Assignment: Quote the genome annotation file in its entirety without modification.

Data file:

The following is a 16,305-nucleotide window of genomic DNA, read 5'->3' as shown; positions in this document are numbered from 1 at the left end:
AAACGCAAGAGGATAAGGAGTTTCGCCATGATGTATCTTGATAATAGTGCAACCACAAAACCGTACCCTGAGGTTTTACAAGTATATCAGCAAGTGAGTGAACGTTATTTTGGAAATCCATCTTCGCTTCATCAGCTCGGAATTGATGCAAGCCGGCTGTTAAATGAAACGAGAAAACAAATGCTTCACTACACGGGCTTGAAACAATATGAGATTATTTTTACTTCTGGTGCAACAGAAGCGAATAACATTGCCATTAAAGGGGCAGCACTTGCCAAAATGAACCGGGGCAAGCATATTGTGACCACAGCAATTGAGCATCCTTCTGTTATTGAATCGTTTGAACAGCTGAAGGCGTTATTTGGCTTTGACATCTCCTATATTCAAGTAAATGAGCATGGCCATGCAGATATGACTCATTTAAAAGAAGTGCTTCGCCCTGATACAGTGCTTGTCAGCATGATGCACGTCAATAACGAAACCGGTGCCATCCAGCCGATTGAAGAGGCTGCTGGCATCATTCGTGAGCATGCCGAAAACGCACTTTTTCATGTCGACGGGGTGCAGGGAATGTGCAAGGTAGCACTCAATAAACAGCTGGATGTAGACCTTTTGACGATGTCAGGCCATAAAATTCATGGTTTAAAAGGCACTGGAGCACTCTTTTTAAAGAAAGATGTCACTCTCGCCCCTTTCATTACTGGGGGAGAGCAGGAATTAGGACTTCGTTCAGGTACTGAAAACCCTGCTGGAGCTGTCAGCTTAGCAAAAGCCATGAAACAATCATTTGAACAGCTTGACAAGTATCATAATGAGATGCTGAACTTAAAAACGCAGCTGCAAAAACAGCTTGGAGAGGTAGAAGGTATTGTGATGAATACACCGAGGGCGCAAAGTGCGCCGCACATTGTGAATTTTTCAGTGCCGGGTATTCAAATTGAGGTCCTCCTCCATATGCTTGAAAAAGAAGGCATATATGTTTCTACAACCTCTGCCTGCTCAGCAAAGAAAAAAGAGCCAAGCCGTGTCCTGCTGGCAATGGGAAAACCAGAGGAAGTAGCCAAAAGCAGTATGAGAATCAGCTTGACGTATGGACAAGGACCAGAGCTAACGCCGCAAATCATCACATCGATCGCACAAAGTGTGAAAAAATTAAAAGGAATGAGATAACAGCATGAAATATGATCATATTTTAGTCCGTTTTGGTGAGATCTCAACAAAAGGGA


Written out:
The following is a 16,305-nucleotide window of genomic DNA, read 5'->3' as shown; positions in this document are numbered from 1 at the left end:
AAACGCAAGAGGATAAGGAGTTTCGCCATGATGTATCTTGATAATAGTGCAACCACAAAACCGTACCCTGAGGTTTTACAAGTATATCAGCAAGTGAGTGAACGTTATTTTGGAAATCCATCTTCGCTTCATCAGCTCGGAATTGATGCAAGCCGGCTGTTAAATGAAACGAGAAAACAAATGCTTCACTACACGGGCTTGAAACAATATGAGATTATTTTTACTTCTGGTGCAACAGAAGCGAATAACATTGCCATTAAAGGGGCAGCACTTGCCAAAATGAACCGGGGCAAGCATATTGTGACCACAGCAATTGAGCATCCTTCTGTTATTGAATCGTTTGAACAGCTGAAGGCGTTATTTGGCTTTGACATCTCCTATATTCAAGTAAATGAGCATGGCCATGCAGATATGACTCATTTAAAAGAAGTGCTTCGCCCTGATACAGTGCTTGTCAGCATGATGCACGTCAATAACGAAACCGGTGCCATCCAGCCGATTGAAGAGGCTGCTGGCATCATTCGTGAGCATGCCGAAAACGCACTTTTTCATGTCGACGGGGTGCAGGGAATGTGCAAGGTAGCACTCAATAAACAGCTGGATGTAGACCTTTTGACGATGTCAGGCCATAAAATTCATGGTTTAAAAGGCACTGGAGCACTCTTTTTAAAGAAAGATGTCACTCTCGCCCCTTTCATTACTGGGGGAGAGCAGGAATTAGGACTTCGTTCAGGTACTGAAAACCCTGCTGGAGCTGTCAGCTTAGCAAAAGCCATGAAACAATCATTTGAACAGCTTGACAAGTATCATAATGAGATGCTGAACTTAAAAACGCAGCTGCAAAAACAGCTTGGAGAGGTAGAAGGTATTGTGATGAATACACCGAGGGCGCAAAGTGCGCCGCACATTGTGAATTTTTCAGTGCCGGGTATTCAAATTGAGGTCCTCCTCCATATGCTTGAAAAAGAAGGCATATATGTTTCTACAACCTCTGCCTGCTCAGCAAAGAAAAAAGAGCCAAGCCGTGTCCTGCTGGCAATGGGAAAACCAGAGGAAGTAGCCAAAAGCAGTATGAGAATCAGCTTGACGTATGGACAAGGACCAGAGCTAACGCCGCAAATCATCACATCGATCGCACAAAGTGTGAAAAAATTAAAAGGAATGAGATAACAGCATGAAATATGATCATATTTTAGTCCGTTTTGGTGAGATCTCAACAAAAGGGA